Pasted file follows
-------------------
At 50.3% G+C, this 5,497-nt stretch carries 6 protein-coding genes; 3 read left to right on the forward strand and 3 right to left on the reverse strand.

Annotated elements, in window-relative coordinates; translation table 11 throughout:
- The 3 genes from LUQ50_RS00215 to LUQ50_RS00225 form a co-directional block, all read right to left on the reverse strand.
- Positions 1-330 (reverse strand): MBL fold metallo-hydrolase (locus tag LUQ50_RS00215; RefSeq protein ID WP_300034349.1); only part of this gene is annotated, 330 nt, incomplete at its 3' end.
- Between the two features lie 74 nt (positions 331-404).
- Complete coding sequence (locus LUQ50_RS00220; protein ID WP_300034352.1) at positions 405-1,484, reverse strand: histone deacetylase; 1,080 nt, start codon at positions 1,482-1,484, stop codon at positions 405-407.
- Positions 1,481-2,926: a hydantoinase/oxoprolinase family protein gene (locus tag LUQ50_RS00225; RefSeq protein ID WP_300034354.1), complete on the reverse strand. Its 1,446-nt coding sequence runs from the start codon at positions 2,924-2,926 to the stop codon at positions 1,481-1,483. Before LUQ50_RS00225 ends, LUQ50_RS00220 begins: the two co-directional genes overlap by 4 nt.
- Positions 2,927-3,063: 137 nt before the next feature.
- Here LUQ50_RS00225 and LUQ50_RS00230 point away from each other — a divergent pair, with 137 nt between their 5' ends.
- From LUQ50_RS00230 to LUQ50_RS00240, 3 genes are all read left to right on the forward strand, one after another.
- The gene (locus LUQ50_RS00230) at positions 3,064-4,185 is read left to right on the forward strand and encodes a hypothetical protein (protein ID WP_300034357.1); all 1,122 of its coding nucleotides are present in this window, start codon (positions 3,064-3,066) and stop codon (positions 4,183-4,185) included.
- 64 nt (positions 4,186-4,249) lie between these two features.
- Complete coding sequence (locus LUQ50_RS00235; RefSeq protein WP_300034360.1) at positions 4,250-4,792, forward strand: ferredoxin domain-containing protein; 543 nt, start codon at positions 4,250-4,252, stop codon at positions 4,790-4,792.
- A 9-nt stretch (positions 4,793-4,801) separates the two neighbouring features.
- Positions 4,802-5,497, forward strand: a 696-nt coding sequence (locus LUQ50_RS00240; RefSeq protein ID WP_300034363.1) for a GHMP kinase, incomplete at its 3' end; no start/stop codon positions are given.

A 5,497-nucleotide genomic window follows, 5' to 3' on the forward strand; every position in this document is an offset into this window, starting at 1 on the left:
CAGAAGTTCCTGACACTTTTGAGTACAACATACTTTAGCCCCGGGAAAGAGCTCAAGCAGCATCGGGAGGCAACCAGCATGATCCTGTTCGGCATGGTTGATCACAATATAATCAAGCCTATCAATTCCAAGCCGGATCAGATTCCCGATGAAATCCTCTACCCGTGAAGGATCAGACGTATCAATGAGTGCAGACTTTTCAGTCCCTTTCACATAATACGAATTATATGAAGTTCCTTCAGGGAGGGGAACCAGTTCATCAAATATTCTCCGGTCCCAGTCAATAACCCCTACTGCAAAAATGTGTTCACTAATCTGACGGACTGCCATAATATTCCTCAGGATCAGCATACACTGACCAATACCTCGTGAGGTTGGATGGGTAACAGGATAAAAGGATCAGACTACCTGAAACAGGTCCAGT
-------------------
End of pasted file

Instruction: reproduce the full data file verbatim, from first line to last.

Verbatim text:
At 50.3% G+C, this 5,497-nt stretch carries 6 protein-coding genes; 3 read left to right on the forward strand and 3 right to left on the reverse strand.

Annotated elements, in window-relative coordinates; translation table 11 throughout:
- The 3 genes from LUQ50_RS00215 to LUQ50_RS00225 form a co-directional block, all read right to left on the reverse strand.
- Positions 1-330 (reverse strand): MBL fold metallo-hydrolase (locus tag LUQ50_RS00215; RefSeq protein ID WP_300034349.1); only part of this gene is annotated, 330 nt, incomplete at its 3' end.
- Between the two features lie 74 nt (positions 331-404).
- Complete coding sequence (locus LUQ50_RS00220; protein ID WP_300034352.1) at positions 405-1,484, reverse strand: histone deacetylase; 1,080 nt, start codon at positions 1,482-1,484, stop codon at positions 405-407.
- Positions 1,481-2,926: a hydantoinase/oxoprolinase family protein gene (locus tag LUQ50_RS00225; RefSeq protein ID WP_300034354.1), complete on the reverse strand. Its 1,446-nt coding sequence runs from the start codon at positions 2,924-2,926 to the stop codon at positions 1,481-1,483. Before LUQ50_RS00225 ends, LUQ50_RS00220 begins: the two co-directional genes overlap by 4 nt.
- Positions 2,927-3,063: 137 nt before the next feature.
- Here LUQ50_RS00225 and LUQ50_RS00230 point away from each other — a divergent pair, with 137 nt between their 5' ends.
- From LUQ50_RS00230 to LUQ50_RS00240, 3 genes are all read left to right on the forward strand, one after another.
- The gene (locus LUQ50_RS00230) at positions 3,064-4,185 is read left to right on the forward strand and encodes a hypothetical protein (protein ID WP_300034357.1); all 1,122 of its coding nucleotides are present in this window, start codon (positions 3,064-3,066) and stop codon (positions 4,183-4,185) included.
- 64 nt (positions 4,186-4,249) lie between these two features.
- Complete coding sequence (locus LUQ50_RS00235; RefSeq protein WP_300034360.1) at positions 4,250-4,792, forward strand: ferredoxin domain-containing protein; 543 nt, start codon at positions 4,250-4,252, stop codon at positions 4,790-4,792.
- A 9-nt stretch (positions 4,793-4,801) separates the two neighbouring features.
- Positions 4,802-5,497, forward strand: a 696-nt coding sequence (locus LUQ50_RS00240; RefSeq protein ID WP_300034363.1) for a GHMP kinase, incomplete at its 3' end; no start/stop codon positions are given.

A 5,497-nucleotide genomic window follows, 5' to 3' on the forward strand; every position in this document is an offset into this window, starting at 1 on the left:
CAGAAGTTCCTGACACTTTTGAGTACAACATACTTTAGCCCCGGGAAAGAGCTCAAGCAGCATCGGGAGGCAACCAGCATGATCCTGTTCGGCATGGTTGATCACAATATAATCAAGCCTATCAATTCCAAGCCGGATCAGATTCCCGATGAAATCCTCTACCCGTGAAGGATCAGACGTATCAATGAGTGCAGACTTTTCAGTCCCTTTCACATAATACGAATTATATGAAGTTCCTTCAGGGAGGGGAACCAGTTCATCAAATATTCTCCGGTCCCAGTCAATAACCCCTACTGCAAAAATGTGTTCACTAATCTGACGGACTGCCATAATATTCCTCAGGATCAGCATACACTGACCAATACCTCGTGAGGTTGGATGGGTAACAGGATAAAAGGATCAGACTACCTGAAACAGGTCCAGT